Revolting!: How the Establishment are Undermining Democracy and What They’re Afraid Of

By Mick Hume

A short, sharp intervention in the crucial debate about the future of democracy, which has been brought to a head by events from Brexit to the Trump phenomenon.

We live in strange days in the history of democracy.

Every serious politician in the Western world supports democracy. Yet when the EU Referendum and American Elections both delivered the ‘wrong’ result, elites challenged the merit of the people’s will, and some even tried to block it. Preferring unelected institutions, from technocrats to the courts, self-appointed higher minds questioned whether voters are fit to be trusted with their own futures. Ours is the age of “I support democracy, but…”

And yet the answer will never be to impose limitations. Popular democracy must offer better choices, rather than removing choice altogether. It’s time to defend democracy and fight for more it, with no ifs, buts or backtracks.

Author: Mick Hume
Format: Paperback (A Format)
Release Date: 23 Feb 2017
Pages: 240
ISBN: 978-0-00-822082-2
Mick Hume is a journalist and author of ‘Trigger Warning: Is the Fear of Being Offensive Killing Free Speech?’ He is editor-at-large of Spiked and writes regularly on free-speech issues. He had a weekly column in The Times for ten years, and was described as ‘Britain’s only libertarian Marxist newspaper columnist’. More recently he has written in defence of freedom of speech and a free press in The Times, the Sunday Times, the Independent and the Sun.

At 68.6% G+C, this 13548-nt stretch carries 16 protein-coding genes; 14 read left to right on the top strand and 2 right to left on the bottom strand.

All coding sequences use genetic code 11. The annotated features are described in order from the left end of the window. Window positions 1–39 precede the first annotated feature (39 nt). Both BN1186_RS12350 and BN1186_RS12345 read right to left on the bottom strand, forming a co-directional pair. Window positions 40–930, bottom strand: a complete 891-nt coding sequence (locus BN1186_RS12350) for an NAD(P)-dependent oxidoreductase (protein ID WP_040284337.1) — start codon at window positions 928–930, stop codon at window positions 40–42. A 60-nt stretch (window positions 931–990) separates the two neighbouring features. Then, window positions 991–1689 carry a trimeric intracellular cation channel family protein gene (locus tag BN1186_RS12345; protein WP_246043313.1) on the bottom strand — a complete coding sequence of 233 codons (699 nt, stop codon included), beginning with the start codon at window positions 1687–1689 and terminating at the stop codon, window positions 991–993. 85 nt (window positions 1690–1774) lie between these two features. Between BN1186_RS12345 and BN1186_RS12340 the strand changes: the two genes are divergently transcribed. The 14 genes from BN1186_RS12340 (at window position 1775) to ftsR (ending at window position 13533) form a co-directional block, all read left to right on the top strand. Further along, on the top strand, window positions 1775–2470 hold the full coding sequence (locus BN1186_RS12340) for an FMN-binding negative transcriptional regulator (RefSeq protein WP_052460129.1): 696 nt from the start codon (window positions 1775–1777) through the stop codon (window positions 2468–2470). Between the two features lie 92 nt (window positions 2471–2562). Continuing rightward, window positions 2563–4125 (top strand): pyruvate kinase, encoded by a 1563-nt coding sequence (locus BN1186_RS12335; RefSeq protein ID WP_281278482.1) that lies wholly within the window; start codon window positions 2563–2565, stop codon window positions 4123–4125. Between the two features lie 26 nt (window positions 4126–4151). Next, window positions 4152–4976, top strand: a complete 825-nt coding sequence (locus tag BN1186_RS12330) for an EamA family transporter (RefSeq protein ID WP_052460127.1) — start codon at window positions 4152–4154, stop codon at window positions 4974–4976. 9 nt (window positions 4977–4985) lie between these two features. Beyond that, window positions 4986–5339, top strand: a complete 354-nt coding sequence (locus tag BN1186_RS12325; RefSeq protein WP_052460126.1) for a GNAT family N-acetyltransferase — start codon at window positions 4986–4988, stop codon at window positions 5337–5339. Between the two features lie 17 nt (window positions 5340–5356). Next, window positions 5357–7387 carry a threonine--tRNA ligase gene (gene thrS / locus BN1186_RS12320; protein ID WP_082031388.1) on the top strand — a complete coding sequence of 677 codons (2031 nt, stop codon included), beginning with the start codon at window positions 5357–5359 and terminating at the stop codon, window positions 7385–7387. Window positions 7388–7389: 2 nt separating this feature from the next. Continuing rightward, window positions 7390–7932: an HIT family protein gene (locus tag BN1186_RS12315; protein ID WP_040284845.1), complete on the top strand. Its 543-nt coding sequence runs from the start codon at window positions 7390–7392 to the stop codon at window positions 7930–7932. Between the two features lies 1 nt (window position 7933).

”'A magnificent book” - Fergus Kelly, Daily Express

”'If you want to read a derisive blast against the liberal left, this is the book for you” - Sunday Times

Praise for Mick Hume: -

”'Superb…This is a first-rate polemic and the most important political book of the year so far” - Rod Liddle

”'This is an important book, and couldn’t be more timely. It’s strong-minded, unafraid, determined to knock down all the various specious arguments against free speech, unapologetic about insisting on the value of free expression, and terrifically well argued. In these weak-minded times it’s good to have so uncompromising a defence” - Salman Rushdie

”'What this book does tremendously is pull off the neat trick of summing up just what the hell is going on out there on the great frontiers of speech, offence, liberty and people shouting at each other” - The Times